Scrumming together with rugby players to end violence against women in Georgia
Safehouses, hotlines … and rugby? The work being done in Georgia to address violence against women is taking place on many fronts, notwithstanding its national playing fields.
Violence against women in the country remains a pandemic. Every eleventh married woman has been subjected to physical violence, more than one-third of those severely, and often by their husbands during their pregnancy. Yet one recent survey sponsored by the UNFPA noted that 78.3 per cent of Georgian women believe that domestic violence issues should remain within the family. UN Women has been supporting efforts to address gender-based violence through outreach campaigns, as well as helping to improve services for survivors, and the capacities of service providers.
A partnership between UN Women and the Georgian Rugby Union has recently fired the national imagination, particularly that of sports-inclined Georgians, through an innovative advocacy campaign.
Over the past year, famed national players who serve as role models for that nation have spoken out about “zero tolerance for domestic violence on TV talk shows and public service announcements, in local media and press conferences, and at rugby games. They have distributed T-shirts emblazoned with “Let women's abusers come and scrum with us! and in partnership with UNICEF, they have visited and spoken with young inmates in a Tbilisi correctional facility about gender-based violence. The idea has been to take critical messages to men and boys about stereotypes and ending violence against women, from the male sports stars that they most respect.
“There can be no better way to promote behavioural changes in youth and men than using sports and famous sportsmen as role models, Nodar Andguladze, a player of the popular rugby team, Lelo, has announced during the campaign. “Our primary goal is to get more men on board in this fight.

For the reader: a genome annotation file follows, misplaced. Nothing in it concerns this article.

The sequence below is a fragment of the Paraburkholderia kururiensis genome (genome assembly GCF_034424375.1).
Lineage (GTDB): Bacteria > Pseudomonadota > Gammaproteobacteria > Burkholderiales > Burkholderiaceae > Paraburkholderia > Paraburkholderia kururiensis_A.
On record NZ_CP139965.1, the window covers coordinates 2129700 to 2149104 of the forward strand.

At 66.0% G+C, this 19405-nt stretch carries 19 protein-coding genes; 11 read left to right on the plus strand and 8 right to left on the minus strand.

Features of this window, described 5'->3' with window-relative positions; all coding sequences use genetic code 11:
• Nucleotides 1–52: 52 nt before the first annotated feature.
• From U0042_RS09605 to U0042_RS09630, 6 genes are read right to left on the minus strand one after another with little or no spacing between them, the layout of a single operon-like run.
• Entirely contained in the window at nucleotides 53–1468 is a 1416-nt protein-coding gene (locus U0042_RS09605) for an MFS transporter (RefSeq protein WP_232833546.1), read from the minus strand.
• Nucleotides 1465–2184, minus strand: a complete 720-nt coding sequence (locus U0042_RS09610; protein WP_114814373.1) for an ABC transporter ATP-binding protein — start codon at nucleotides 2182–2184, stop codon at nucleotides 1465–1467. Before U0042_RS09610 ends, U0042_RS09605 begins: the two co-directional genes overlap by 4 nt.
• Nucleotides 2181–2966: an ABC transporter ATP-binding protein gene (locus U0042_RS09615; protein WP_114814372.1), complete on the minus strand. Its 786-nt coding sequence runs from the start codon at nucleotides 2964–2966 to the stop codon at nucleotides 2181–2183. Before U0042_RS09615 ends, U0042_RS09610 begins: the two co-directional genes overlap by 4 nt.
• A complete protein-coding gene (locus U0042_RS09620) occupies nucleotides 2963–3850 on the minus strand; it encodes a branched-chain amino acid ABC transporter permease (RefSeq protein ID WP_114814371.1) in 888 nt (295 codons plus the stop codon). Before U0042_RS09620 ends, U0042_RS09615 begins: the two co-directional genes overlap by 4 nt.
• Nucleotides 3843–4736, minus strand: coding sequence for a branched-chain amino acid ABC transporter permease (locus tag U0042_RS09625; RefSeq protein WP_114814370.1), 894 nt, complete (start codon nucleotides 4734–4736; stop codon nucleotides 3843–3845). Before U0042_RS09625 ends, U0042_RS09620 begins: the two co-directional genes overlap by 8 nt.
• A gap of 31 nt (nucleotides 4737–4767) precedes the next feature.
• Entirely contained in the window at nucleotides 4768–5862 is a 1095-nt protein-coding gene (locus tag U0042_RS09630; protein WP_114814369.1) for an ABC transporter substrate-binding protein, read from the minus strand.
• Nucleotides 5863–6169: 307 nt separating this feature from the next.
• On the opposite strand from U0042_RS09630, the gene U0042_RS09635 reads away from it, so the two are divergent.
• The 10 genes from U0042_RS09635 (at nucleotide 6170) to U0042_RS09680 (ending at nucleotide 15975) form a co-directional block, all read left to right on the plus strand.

The issue was promoted strongly during the recent Junior World Rugby Trophy in Tbilisi. “Rugby is a sport which shares the values of respect, solidarity and tolerance, said Philippe Bourdarias, tournament manager of the International Rugby Board, at the event. “Rugby players are the best positioned to make changes in traditional and stereotype attitudes in the society.
At the game, a player from each of the participating national rugby teams — Canada, Georgia, Japan, Samoa, Russia, Uruguay, USA and Zimbabwe — signed affirmations in support of UNiTE, the UN Secretary-General's Campaign to End Violence against Women.
The topic is bringing other figures from Georgian sports on board. In late March the Georgian Football Federation organized a women's football tournament, as well as a European Nations Rugby Cup game between Georgia and Russia, themed on the issue of ending violence against women.
“I know this is a very important match for Georgian fans … and I would like to take this chance and address boys and men, said Milton Heig, Chief Coach of Georgia's national team. “We, the Georgian National Rugby Team call on all rugby fans and men in general never to commit, never to tolerate and remain silent about violence against women and girls.
During the match, ball boys and fans wore UNiTE Campaign T-shirts, and campaign banners were placed prominently across the field. The Man of the Match Award winner, Mamuka Gorgodze, committed himself to the campaign's success in his acceptance speech.
And it appears that the message of positive masculinity has been taking root. “I want to be a rugby player, said 13-year-old Sandro, at one of the games. “All my friends dream to become rugby players. They are strong and kind, like real men, and I want to be like them.
Over the last two years, UN Women, with the Swedish International Development Cooperation Agency, has also helped to set up two new safehouses and a 24-hour toll-free hotline in Georgia, and has supported gender trainings for professionals in the field. The hotline has logged more than one thousand calls from women in distress — often asking advice on where to go, or what legal rights they can claim — and the safehouses have helped more than 110 women and children escape abusive situations. In May 2011 the government began to fund the shelter and hotline projects fully, significantly increasing the state budget for measures related to domestic violence.